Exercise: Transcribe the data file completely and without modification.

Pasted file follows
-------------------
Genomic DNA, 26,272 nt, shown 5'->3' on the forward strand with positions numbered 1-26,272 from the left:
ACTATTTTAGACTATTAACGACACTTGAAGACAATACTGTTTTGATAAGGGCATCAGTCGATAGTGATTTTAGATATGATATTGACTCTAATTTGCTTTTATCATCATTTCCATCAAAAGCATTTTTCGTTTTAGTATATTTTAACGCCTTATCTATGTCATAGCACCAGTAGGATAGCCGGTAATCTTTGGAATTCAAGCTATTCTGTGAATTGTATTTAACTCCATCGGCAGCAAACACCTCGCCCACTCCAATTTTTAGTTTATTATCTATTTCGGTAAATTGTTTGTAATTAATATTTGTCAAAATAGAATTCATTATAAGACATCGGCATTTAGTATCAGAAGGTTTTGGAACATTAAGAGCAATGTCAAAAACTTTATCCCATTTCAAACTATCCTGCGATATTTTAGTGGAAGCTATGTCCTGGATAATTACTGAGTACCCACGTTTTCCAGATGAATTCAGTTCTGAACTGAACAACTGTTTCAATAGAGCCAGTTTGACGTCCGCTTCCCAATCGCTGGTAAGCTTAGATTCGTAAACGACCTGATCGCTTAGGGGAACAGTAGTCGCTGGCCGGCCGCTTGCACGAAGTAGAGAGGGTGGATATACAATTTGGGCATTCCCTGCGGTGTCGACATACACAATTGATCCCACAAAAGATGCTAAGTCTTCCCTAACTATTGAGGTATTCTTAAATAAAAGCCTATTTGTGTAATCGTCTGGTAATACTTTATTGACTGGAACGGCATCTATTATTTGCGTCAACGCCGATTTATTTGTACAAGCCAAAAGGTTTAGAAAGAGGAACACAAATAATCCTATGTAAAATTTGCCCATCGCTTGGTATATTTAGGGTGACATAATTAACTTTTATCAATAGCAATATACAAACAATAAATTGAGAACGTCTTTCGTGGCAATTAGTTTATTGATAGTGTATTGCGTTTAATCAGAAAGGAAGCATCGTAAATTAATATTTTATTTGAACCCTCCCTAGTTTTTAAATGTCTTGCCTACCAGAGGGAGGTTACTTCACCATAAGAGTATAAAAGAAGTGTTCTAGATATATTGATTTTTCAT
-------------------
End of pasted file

Genomic DNA, 26,272 nt, shown 5'->3' on the forward strand with positions numbered 1-26,272 from the left:
ACTATTTTAGACTATTAACGACACTTGAAGACAATACTGTTTTGATAAGGGCATCAGTCGATAGTGATTTTAGATATGATATTGACTCTAATTTGCTTTTATCATCATTTCCATCAAAAGCATTTTTCGTTTTAGTATATTTTAACGCCTTATCTATGTCATAGCACCAGTAGGATAGCCGGTAATCTTTGGAATTCAAGCTATTCTGTGAATTGTATTTAACTCCATCGGCAGCAAACACCTCGCCCACTCCAATTTTTAGTTTATTATCTATTTCGGTAAATTGTTTGTAATTAATATTTGTCAAAATAGAATTCATTATAAGACATCGGCATTTAGTATCAGAAGGTTTTGGAACATTAAGAGCAATGTCAAAAACTTTATCCCATTTCAAACTATCCTGCGATATTTTAGTGGAAGCTATGTCCTGGATAATTACTGAGTACCCACGTTTTCCAGATGAATTCAGTTCTGAACTGAACAACTGTTTCAATAGAGCCAGTTTGACGTCCGCTTCCCAATCGCTGGTAAGCTTAGATTCGTAAACGACCTGATCGCTTAGGGGAACAGTAGTCGCTGGCCGGCCGCTTGCACGAAGTAGAGAGGGTGGATATACAATTTGGGCATTCCCTGCGGTGTCGACATACACAATTGATCCCACAAAAGATGCTAAGTCTTCCCTAACTATTGAGGTATTCTTAAATAAAAGCCTATTTGTGTAATCGTCTGGTAATACTTTATTGACTGGAACGGCATCTATTATTTGCGTCAACGCCGATTTATTTGTACAAGCCAAAAGGTTTAGAAAGAGGAACACAAATAATCCTATGTAAAATTTGCCCATCGCTTGGTATATTTAGGGTGACATAATTAACTTTTATCAATAGCAATATACAAACAATAAATTGAGAACGTCTTTCGTGGCAATTAGTTTATTGATAGTGTATTGCGTTTAATCAGAAAGGAAGCATCGTAAATTAATATTTTATTTGAACCCTCCCTAGTTTTTAAATGTCTTGCCTACCAGAGGGAGGTTACTTCACCATAAGAGTATAAAAGAAGTGTTCTAGATATATTGATTTTTCAT